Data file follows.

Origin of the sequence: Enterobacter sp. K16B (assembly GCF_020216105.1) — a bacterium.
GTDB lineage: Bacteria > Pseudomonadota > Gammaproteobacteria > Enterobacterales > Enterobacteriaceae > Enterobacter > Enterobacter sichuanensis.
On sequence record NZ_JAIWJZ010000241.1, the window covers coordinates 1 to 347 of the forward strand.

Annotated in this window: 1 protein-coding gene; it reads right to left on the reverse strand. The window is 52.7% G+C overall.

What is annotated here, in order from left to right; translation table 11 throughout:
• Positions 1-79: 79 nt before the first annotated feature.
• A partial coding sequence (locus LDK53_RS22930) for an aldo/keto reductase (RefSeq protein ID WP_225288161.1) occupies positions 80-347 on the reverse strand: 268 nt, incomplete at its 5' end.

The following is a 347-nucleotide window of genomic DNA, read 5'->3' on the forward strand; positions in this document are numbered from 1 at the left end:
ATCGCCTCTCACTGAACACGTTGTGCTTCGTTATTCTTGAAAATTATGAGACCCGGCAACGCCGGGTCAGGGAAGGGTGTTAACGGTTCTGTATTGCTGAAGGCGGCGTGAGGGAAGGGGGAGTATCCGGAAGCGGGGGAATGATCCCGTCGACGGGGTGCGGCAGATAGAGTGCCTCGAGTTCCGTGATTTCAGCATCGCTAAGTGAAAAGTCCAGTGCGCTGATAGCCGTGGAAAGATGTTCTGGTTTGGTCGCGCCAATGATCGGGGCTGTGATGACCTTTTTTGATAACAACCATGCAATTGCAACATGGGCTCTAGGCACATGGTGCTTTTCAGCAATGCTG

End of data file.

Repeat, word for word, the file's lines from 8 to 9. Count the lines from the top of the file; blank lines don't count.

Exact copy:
The following is a 347-nucleotide window of genomic DNA, read 5'->3' on the forward strand; positions in this document are numbered from 1 at the left end:
ATCGCCTCTCACTGAACACGTTGTGCTTCGTTATTCTTGAAAATTATGAGACCCGGCAACGCCGGGTCAGGGAAGGGTGTTAACGGTTCTGTATTGCTGAAGGCGGCGTGAGGGAAGGGGGAGTATCCGGAAGCGGGGGAATGATCCCGTCGACGGGGTGCGGCAGATAGAGTGCCTCGAGTTCCGTGATTTCAGCATCGCTAAGTGAAAAGTCCAGTGCGCTGATAGCCGTGGAAAGATGTTCTGGTTTGGTCGCGCCAATGATCGGGGCTGTGATGACCTTTTTTGATAACAACCATGCAATTGCAACATGGGCTCTAGGCACATGGTGCTTTTCAGCAATGCTG